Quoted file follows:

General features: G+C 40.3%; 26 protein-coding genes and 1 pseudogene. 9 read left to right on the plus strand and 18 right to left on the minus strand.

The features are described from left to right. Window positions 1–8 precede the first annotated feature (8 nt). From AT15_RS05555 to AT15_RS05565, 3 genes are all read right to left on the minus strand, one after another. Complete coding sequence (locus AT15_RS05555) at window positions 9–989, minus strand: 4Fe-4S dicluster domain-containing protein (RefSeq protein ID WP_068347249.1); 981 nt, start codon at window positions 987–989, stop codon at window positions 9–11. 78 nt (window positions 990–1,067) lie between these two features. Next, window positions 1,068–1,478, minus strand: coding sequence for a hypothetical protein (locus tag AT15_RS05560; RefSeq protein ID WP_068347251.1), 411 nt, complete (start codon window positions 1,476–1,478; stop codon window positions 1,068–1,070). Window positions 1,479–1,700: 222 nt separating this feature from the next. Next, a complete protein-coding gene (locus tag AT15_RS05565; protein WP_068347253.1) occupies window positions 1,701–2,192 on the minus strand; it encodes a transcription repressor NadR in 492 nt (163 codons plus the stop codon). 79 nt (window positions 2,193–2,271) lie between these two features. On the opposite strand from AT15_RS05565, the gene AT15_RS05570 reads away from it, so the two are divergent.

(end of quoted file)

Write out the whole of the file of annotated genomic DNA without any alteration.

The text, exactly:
General features: G+C 40.3%; 26 protein-coding genes and 1 pseudogene. 9 read left to right on the plus strand and 18 right to left on the minus strand.

The features are described from left to right. Window positions 1–8 precede the first annotated feature (8 nt). From AT15_RS05555 to AT15_RS05565, 3 genes are all read right to left on the minus strand, one after another. Complete coding sequence (locus AT15_RS05555) at window positions 9–989, minus strand: 4Fe-4S dicluster domain-containing protein (RefSeq protein ID WP_068347249.1); 981 nt, start codon at window positions 987–989, stop codon at window positions 9–11. 78 nt (window positions 990–1,067) lie between these two features. Next, window positions 1,068–1,478, minus strand: coding sequence for a hypothetical protein (locus tag AT15_RS05560; RefSeq protein ID WP_068347251.1), 411 nt, complete (start codon window positions 1,476–1,478; stop codon window positions 1,068–1,070). Window positions 1,479–1,700: 222 nt separating this feature from the next. Next, a complete protein-coding gene (locus tag AT15_RS05565; protein WP_068347253.1) occupies window positions 1,701–2,192 on the minus strand; it encodes a transcription repressor NadR in 492 nt (163 codons plus the stop codon). 79 nt (window positions 2,193–2,271) lie between these two features. On the opposite strand from AT15_RS05565, the gene AT15_RS05570 reads away from it, so the two are divergent.